Deciding to build a green, energy-efficient IT infrastructure is easier than choosing which servers, data storage and virtualization products will actually use less heat, cut your energy bill and reduce your enterprise’s carbon footprint. There is no shortage of green, energy-efficient IT certifications and standards that rate products for heat production and energy consumption.
But which green IT certifications and standards should your enterprise use to qualify your IT infrastructure, including servers, storage and software, for purchase? Editor M. David Stone decodes the five most commonly referenced energy efficiency certifications—the EPA’s Energy Star, EPEAT, RoHS, Blue Angel and EcoLogo.
The first thing a business discovers when it decides to pursue green IT and build an energy-efficient IT infrastructure is that making the decision is easier than figuring out which servers, storage and virtualisation products will actually use less heat, cut a company’s energy bill and reduce its carbon footprint.
The good news is that you don’t have to scour the details of each product. There are any number of green IT and energy-efficient certification programs that will do that for you. The bad news is that there are so many green IT and energy-efficient certifications that it’s hard to keep track of them all.
Here are the five most common, with a look at what each means and where it applies in your IT infrastructure and energy-efficient, green IT infrastructure plans.
Probably the most familiar environmental certification, Energy Star is a joint program of the U.S. Environmental Protection Agency and U.S. Department of Energy. Monitors, printers, scanners, AIOs (all-in-ones), desktop computers and notebooks are all candidates for the rating. To qualify, the product has to meet specific energy efficiency standards, including consuming less than a defined maximum amount of power during use and automatically entering a low-power mode when not in use. The goal is to save energy and help reduce greenhouse gas emissions.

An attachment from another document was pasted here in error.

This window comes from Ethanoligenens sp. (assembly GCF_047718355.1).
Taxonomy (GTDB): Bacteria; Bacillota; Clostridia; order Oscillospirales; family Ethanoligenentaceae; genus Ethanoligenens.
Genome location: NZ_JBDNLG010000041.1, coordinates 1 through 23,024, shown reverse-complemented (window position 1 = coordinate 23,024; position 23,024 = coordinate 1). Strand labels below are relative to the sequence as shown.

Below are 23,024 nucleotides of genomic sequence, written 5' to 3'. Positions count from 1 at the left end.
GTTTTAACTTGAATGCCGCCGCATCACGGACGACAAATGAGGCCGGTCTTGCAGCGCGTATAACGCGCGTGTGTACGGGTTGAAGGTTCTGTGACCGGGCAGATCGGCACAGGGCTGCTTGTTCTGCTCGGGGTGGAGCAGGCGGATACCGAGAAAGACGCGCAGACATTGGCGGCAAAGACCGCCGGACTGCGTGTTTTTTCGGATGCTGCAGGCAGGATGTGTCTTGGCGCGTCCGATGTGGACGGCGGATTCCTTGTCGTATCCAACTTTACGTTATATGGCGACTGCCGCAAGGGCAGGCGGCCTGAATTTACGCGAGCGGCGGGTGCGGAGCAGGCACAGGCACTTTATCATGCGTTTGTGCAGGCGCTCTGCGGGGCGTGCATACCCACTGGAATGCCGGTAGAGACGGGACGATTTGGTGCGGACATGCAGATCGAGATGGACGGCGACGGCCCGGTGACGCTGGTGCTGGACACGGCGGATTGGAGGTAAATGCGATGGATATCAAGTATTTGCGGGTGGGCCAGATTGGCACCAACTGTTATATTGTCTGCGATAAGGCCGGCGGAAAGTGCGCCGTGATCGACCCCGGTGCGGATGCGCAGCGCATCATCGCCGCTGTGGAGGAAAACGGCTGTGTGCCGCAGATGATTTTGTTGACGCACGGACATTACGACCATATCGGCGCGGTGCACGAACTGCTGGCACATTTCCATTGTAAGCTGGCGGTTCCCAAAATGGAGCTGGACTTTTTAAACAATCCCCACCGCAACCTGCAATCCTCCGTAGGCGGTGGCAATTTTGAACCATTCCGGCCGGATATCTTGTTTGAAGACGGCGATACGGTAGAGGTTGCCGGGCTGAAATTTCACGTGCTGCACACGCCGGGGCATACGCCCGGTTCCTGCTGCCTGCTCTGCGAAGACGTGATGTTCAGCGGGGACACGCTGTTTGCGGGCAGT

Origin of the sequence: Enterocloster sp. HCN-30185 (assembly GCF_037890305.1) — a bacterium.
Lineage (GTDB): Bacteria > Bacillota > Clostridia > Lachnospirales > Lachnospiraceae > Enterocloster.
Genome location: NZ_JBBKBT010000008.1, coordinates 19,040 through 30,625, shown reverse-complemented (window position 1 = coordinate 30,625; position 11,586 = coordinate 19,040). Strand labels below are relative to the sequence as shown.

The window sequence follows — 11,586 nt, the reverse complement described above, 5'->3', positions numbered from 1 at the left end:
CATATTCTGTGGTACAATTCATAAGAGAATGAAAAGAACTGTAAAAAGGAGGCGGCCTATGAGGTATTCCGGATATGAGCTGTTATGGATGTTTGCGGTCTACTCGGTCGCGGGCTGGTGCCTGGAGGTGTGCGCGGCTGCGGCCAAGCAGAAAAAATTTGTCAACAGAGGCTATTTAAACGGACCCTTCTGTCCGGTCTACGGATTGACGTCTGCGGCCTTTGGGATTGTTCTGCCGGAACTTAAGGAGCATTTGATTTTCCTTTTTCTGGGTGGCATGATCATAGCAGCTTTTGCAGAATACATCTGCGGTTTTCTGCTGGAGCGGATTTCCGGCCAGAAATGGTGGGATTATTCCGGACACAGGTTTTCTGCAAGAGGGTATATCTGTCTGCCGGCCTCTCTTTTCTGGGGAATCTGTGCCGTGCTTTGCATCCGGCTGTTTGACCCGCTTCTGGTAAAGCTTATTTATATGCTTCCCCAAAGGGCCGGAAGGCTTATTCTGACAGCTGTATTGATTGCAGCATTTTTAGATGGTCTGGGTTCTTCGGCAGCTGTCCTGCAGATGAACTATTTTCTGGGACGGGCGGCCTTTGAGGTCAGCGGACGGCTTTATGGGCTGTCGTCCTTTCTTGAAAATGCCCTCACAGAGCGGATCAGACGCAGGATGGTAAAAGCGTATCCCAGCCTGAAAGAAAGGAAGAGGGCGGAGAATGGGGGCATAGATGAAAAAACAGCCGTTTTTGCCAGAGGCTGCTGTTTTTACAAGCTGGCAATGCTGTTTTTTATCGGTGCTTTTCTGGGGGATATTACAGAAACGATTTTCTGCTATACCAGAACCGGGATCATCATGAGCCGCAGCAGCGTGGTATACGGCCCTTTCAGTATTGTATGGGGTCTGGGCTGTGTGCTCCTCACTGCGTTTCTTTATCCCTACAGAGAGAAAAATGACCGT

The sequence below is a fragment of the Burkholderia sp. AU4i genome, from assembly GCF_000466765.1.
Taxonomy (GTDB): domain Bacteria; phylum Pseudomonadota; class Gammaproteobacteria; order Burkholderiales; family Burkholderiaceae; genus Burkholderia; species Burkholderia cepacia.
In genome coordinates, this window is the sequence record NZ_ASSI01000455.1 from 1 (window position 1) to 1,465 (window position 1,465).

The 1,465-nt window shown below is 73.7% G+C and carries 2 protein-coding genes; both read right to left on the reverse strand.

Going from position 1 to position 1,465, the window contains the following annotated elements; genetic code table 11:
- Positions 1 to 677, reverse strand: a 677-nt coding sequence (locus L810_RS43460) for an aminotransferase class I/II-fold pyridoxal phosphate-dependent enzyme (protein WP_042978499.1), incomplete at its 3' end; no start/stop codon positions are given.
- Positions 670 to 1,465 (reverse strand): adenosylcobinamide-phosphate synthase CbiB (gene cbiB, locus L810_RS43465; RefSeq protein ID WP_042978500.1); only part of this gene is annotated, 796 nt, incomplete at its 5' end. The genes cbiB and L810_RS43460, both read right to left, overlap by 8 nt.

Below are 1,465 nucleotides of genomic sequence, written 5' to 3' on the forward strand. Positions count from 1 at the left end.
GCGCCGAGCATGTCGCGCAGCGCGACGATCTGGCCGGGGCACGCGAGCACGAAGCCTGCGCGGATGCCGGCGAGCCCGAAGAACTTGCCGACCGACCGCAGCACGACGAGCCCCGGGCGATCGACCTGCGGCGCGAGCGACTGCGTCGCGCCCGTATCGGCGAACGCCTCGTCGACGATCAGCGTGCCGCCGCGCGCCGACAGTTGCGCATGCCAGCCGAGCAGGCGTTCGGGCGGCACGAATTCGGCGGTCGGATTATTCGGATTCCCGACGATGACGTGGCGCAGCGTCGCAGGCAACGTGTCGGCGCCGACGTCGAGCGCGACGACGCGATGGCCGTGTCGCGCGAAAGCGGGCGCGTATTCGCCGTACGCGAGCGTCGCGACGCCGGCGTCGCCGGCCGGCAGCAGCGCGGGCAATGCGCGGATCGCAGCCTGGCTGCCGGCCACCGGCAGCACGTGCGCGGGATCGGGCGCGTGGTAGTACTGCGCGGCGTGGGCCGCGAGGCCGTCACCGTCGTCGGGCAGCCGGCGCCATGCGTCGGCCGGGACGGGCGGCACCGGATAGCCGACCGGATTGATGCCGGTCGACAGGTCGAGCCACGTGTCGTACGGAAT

A Word on Energy Star
For any given type of product, the Energy Star label promises energy use below some maximum level, but for some kinds of equipment, the maximum varies more than you might expect, because it depends on the specific product’s features. The maximum allowed for a laser-based AIO with fax, for example, is more than for a single-function printer that uses the same laser engine. Similarly, higher-lasers have higher maximums than lower-speed lasers.
What the Energy Star logo is telling you, in short, is that the energy use is within a defined limit for closely comparable models. A model with fewer features may actually use less energy but not qualify under the program because the rating requires a lower maximum for that constellation of features. So start by defining the features you need, and then look for an Energy Star model with those features.
EPEAT (Electronic Product Environmental Assessment Tool), applies to desktop computers, notebooks and monitors, and is designed to help buyers “evaluate, compare and select… [products]… based on their environmental attributes.” EPEAT compliance is based on an IEEE standard, IEEE 1680-2006. It defines 51 criteria in eight different areas, including reduction of environmentally sensitive materials, with RoHS compliance as one of the required items in that area, and energy conservation, with Energy Star compliance as a required item.
Areas Included in EPEAT
EPEAT is notable for covering an unusually wide range of issues. Just to give a sense of that range, here’s a list of the six areas beyond the two already mentioned, with an example of each: materials selection (requires a declaration of post-consumer recycled plastic); design for end of life (requires a minimum of 65 percent of reusable and recyclable materials); product longevity and life extension (requires upgradability with “common tools”); end of life management (requires a product take-back service), corporate performance (requires an environmental management system for design and manufacturing organisations); and packaging (requires separable packing materials).